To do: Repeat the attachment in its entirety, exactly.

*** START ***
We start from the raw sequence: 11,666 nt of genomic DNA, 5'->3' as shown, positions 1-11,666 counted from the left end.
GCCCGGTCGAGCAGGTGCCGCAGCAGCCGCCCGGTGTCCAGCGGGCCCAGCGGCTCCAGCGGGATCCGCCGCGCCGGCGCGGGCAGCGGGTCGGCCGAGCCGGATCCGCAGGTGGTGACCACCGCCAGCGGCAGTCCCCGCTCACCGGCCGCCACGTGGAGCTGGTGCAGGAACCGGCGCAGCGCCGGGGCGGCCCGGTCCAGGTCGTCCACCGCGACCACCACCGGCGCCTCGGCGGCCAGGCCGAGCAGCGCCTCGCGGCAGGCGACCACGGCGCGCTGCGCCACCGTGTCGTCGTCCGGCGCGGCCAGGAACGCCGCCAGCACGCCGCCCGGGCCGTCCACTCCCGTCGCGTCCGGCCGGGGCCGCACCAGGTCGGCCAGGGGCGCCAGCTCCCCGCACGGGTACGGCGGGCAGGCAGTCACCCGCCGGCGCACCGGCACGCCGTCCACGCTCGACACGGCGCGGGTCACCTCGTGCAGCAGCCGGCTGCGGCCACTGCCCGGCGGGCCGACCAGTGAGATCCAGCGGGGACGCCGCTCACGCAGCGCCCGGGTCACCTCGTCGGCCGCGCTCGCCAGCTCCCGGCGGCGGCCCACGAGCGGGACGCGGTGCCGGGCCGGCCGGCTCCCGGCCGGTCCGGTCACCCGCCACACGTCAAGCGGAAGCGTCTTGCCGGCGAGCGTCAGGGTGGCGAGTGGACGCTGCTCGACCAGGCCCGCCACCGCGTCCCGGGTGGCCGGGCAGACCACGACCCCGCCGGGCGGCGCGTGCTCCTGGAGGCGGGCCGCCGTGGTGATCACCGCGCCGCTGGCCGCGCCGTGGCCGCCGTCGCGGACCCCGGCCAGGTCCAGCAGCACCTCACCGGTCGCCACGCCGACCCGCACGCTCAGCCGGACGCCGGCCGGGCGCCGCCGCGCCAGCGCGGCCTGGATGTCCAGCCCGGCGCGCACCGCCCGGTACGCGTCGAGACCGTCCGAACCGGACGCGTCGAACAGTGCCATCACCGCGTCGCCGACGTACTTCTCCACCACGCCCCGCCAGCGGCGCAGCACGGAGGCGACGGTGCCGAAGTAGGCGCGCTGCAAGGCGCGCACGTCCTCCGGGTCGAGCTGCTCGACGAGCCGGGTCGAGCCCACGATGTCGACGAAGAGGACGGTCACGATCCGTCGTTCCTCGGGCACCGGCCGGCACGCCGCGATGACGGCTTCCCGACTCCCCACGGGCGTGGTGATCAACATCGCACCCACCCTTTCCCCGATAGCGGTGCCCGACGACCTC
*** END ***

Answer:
We start from the raw sequence: 11,666 nt of genomic DNA, 5'->3' as shown, positions 1-11,666 counted from the left end.
GCCCGGTCGAGCAGGTGCCGCAGCAGCCGCCCGGTGTCCAGCGGGCCCAGCGGCTCCAGCGGGATCCGCCGCGCCGGCGCGGGCAGCGGGTCGGCCGAGCCGGATCCGCAGGTGGTGACCACCGCCAGCGGCAGTCCCCGCTCACCGGCCGCCACGTGGAGCTGGTGCAGGAACCGGCGCAGCGCCGGGGCGGCCCGGTCCAGGTCGTCCACCGCGACCACCACCGGCGCCTCGGCGGCCAGGCCGAGCAGCGCCTCGCGGCAGGCGACCACGGCGCGCTGCGCCACCGTGTCGTCGTCCGGCGCGGCCAGGAACGCCGCCAGCACGCCGCCCGGGCCGTCCACTCCCGTCGCGTCCGGCCGGGGCCGCACCAGGTCGGCCAGGGGCGCCAGCTCCCCGCACGGGTACGGCGGGCAGGCAGTCACCCGCCGGCGCACCGGCACGCCGTCCACGCTCGACACGGCGCGGGTCACCTCGTGCAGCAGCCGGCTGCGGCCACTGCCCGGCGGGCCGACCAGTGAGATCCAGCGGGGACGCCGCTCACGCAGCGCCCGGGTCACCTCGTCGGCCGCGCTCGCCAGCTCCCGGCGGCGGCCCACGAGCGGGACGCGGTGCCGGGCCGGCCGGCTCCCGGCCGGTCCGGTCACCCGCCACACGTCAAGCGGAAGCGTCTTGCCGGCGAGCGTCAGGGTGGCGAGTGGACGCTGCTCGACCAGGCCCGCCACCGCGTCCCGGGTGGCCGGGCAGACCACGACCCCGCCGGGCGGCGCGTGCTCCTGGAGGCGGGCCGCCGTGGTGATCACCGCGCCGCTGGCCGCGCCGTGGCCGCCGTCGCGGACCCCGGCCAGGTCCAGCAGCACCTCACCGGTCGCCACGCCGACCCGCACGCTCAGCCGGACGCCGGCCGGGCGCCGCCGCGCCAGCGCGGCCTGGATGTCCAGCCCGGCGCGCACCGCCCGGTACGCGTCGAGACCGTCCGAACCGGACGCGTCGAACAGTGCCATCACCGCGTCGCCGACGTACTTCTCCACCACGCCCCGCCAGCGGCGCAGCACGGAGGCGACGGTGCCGAAGTAGGCGCGCTGCAAGGCGCGCACGTCCTCCGGGTCGAGCTGCTCGACGAGCCGGGTCGAGCCCACGATGTCGACGAAGAGGACGGTCACGATCCGTCGTTCCTCGGGCACCGGCCGGCACGCCGCGATGACGGCTTCCCGACTCCCCACGGGCGTGGTGATCAACATCGCACCCACCCTTTCCCCGATAGCGGTGCCCGACGACCTC